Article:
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Pounds to Yen Exchange Rate Climbs as Investors Sell Safe Havens

November 26, 2018 - Written by Minesh Chaudhari

Market demand for safe haven currencies like the Japanese Yen has been dwindling lately, and the Japanese Yen has seen little in the way of domestic support either. As a result, the British Pound to Japanese Yen (GBP/JPY) exchange rate saw some of the biggest gains among major Pound exchange rates on Monday.

After opening last week at the level of 144.72, GBP/JPY fluctuated widely for most of last week and only closed slightly higher at the level of 144.77. When markets opened on Monday, GBP/JPY spent most of the day climbing and trended near the level of 145.64 at the time of writing. This put it just slightly below last week’s best levels.

GBP Strength Limited as Investor Focus Returns to Brexit Bill’s Domestic Popularity

Over the weekend, the negotiated UK-EU Brexit bill was finally fully confirmed by UK and EU officials following over a year of difficult negotiations

However, while the finalisation of the agreed deal was slightly supportive for Pound movement on Monday, the Pound’s strength was overall highly limited as market focus returned to uncertainties within UK politics.

UK Prime Minister Theresa May’s Brexit deal now faces potentially even greater obstacles at home than UK negotiators did in Brussels, due to concerns that there is not enough support among UK MPs to pass the deal.

Markets are anxious that if the Brexit deal fails to pass through UK Parliament, it could collapse completely and lead to a ‘no-deal Brexit’.

Some of Prime Minister May’s most significant allies, including Northern Ireland’s Democratic Unionists Party (DUP) and even many members in her own Conservative Party, have indicated they will not support the agreed UK-E deal.

According to Lee Hardmann, Currency Analyst at MUFG:

‘The failure of the Pound to rally on recent positive developments suggest the market is pricing in that the deal won’t pass the first time in parliament,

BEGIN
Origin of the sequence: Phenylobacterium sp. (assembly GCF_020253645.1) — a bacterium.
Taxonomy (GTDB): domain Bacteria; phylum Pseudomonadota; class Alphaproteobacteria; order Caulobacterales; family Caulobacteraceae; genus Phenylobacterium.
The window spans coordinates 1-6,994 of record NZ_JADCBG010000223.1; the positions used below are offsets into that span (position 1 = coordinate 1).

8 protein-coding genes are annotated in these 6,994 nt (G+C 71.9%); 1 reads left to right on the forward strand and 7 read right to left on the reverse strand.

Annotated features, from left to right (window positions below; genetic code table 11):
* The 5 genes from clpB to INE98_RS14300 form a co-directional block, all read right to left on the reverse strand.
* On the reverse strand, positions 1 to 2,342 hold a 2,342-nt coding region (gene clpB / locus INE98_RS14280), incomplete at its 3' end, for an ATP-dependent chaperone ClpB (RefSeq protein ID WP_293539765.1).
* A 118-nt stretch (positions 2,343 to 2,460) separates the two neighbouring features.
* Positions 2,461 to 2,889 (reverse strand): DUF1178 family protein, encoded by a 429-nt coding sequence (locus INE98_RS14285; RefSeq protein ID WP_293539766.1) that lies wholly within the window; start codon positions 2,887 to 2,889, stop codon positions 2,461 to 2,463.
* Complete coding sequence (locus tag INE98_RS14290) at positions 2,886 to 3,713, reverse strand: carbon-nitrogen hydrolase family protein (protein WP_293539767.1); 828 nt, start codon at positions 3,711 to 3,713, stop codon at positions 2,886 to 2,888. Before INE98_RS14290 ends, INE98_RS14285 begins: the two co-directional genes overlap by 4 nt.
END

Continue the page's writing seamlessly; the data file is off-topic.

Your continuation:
During the next two weeks the Pound will likely trade with increased volatility,’

However, markets are also hoping that even if the deal fails its first attempt at Parliament it will succeed in a later attempt. Simon Derrick, Chief Currency Strategist at BNY Mellon, said:

‘The outcome being priced into GBP right now is the idea of a successful second vote in Parliament on the negotiated deal and an orderly exit on March 29,’

In terms of data, Monday saw the publication of Britain’s October finance mortgage approvals results. These fell short of expectations but had little notable impact on the Pound’s appeal.

JPY Sold Versus Most Majors Amid Lack of Demand for Safe Havens

Much of the Japanese Yen’s recent strength has been due to market demand for safe haven currencies, as Japanese data and the Bank of Japan’s (BoJ) monetary policy outlook have given investors little to be bullish about.

In a major sign that market risk-sentiment has been rising lately, the Japanese Yen fell on Monday while many riskier currencies strengthened.

This was due to various global factors, including calming political jitters as well as speculation that the Federal Reserve’s monetary policy outlook would soon become more cautious.

Among the primary causes of lower safe haven demand on Monday was speculation that US-China trade tensions could lighten this week, if an upcoming meeting between US President Donald Trump and Chinese President Xi Jinping goes well.

Anticipation for the meeting has also kept a lid on risk-sentiment however, with investors hesitant to avoid safe haven currencies too much in the event that US-China trade tensions worsen rather than improve.

Demand for the Yen was dented further by a disappointing Japanese manufacturing PMI on Monday. The figure slipped to just 51.8 in November, below the expected 53.0.

GBP/JPY Forecast: Brexit and Risk-Sentiment News Remains in Focus

Amid a lack of notable ecostats due for publication tomorrow, and as the anticipated UK Parliament vote on the Brexit bill draws closer, the Pound to Japanese Yen exchange rate is likely to remain focused on politics and geopolitics.

UK distributive trades data from CBI will be published on Tuesday, but is unlikely to be particularly influential for the Pound. Any perceived shifts in support for the Brexit bill are much more likely to drive movement.

For example, if UK Prime Minister Theresa May’s attempts to drive support for her negotiated Brexit deal appear to be working, the Pound could see further gains against the Japanese Yen.

Of course, the Yen’s strength could improve too if safe haven currencies become more appealing again.

If investors become more anxious that US-China trade tensions may fail to improve or could even worsen, the Pound to Japanese Yen exchange rate could shed some of Monday’s gains.
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